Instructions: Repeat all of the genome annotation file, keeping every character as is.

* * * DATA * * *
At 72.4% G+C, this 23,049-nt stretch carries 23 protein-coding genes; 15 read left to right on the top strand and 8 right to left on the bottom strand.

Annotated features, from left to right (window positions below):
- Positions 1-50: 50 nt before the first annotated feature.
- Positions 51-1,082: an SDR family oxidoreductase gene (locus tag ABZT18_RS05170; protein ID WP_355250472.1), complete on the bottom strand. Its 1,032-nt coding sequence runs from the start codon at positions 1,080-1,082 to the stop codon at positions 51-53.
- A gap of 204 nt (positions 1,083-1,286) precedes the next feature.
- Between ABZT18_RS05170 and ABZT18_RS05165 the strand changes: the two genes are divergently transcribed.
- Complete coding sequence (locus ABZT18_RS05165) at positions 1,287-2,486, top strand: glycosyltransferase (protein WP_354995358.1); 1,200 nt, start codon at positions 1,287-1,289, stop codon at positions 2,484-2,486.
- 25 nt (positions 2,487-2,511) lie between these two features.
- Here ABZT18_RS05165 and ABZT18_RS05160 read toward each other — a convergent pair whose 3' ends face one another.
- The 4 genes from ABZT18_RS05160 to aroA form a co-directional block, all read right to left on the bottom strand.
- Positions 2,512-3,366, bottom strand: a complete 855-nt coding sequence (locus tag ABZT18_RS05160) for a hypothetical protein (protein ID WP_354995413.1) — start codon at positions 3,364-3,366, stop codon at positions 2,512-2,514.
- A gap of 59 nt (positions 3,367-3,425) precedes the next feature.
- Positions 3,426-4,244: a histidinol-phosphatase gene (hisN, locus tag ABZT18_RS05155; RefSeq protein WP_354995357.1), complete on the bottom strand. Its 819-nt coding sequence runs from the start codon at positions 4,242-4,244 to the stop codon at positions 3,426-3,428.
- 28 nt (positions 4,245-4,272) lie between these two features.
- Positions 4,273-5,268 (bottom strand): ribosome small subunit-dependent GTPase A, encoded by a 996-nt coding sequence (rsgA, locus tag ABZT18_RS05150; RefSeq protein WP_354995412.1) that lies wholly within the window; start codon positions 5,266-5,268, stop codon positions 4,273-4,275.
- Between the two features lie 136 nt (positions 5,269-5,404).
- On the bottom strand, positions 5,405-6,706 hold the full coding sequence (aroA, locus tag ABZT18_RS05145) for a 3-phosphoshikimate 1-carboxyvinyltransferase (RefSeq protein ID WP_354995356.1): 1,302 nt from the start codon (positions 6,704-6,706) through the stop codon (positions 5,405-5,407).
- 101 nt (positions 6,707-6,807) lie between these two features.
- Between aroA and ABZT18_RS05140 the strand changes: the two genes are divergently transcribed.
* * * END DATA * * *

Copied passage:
At 72.4% G+C, this 23,049-nt stretch carries 23 protein-coding genes; 15 read left to right on the top strand and 8 right to left on the bottom strand.

Annotated features, from left to right (window positions below):
- Positions 1-50: 50 nt before the first annotated feature.
- Positions 51-1,082: an SDR family oxidoreductase gene (locus tag ABZT18_RS05170; protein ID WP_355250472.1), complete on the bottom strand. Its 1,032-nt coding sequence runs from the start codon at positions 1,080-1,082 to the stop codon at positions 51-53.
- A gap of 204 nt (positions 1,083-1,286) precedes the next feature.
- Between ABZT18_RS05170 and ABZT18_RS05165 the strand changes: the two genes are divergently transcribed.
- Complete coding sequence (locus ABZT18_RS05165) at positions 1,287-2,486, top strand: glycosyltransferase (protein WP_354995358.1); 1,200 nt, start codon at positions 1,287-1,289, stop codon at positions 2,484-2,486.
- 25 nt (positions 2,487-2,511) lie between these two features.
- Here ABZT18_RS05165 and ABZT18_RS05160 read toward each other — a convergent pair whose 3' ends face one another.
- The 4 genes from ABZT18_RS05160 to aroA form a co-directional block, all read right to left on the bottom strand.
- Positions 2,512-3,366, bottom strand: a complete 855-nt coding sequence (locus tag ABZT18_RS05160) for a hypothetical protein (protein ID WP_354995413.1) — start codon at positions 3,364-3,366, stop codon at positions 2,512-2,514.
- A gap of 59 nt (positions 3,367-3,425) precedes the next feature.
- Positions 3,426-4,244: a histidinol-phosphatase gene (hisN, locus tag ABZT18_RS05155; RefSeq protein WP_354995357.1), complete on the bottom strand. Its 819-nt coding sequence runs from the start codon at positions 4,242-4,244 to the stop codon at positions 3,426-3,428.
- 28 nt (positions 4,245-4,272) lie between these two features.
- Positions 4,273-5,268 (bottom strand): ribosome small subunit-dependent GTPase A, encoded by a 996-nt coding sequence (rsgA, locus tag ABZT18_RS05150; RefSeq protein WP_354995412.1) that lies wholly within the window; start codon positions 5,266-5,268, stop codon positions 4,273-4,275.
- Between the two features lie 136 nt (positions 5,269-5,404).
- On the bottom strand, positions 5,405-6,706 hold the full coding sequence (aroA, locus tag ABZT18_RS05145) for a 3-phosphoshikimate 1-carboxyvinyltransferase (RefSeq protein ID WP_354995356.1): 1,302 nt from the start codon (positions 6,704-6,706) through the stop codon (positions 5,405-5,407).
- 101 nt (positions 6,707-6,807) lie between these two features.
- Between aroA and ABZT18_RS05140 the strand changes: the two genes are divergently transcribed.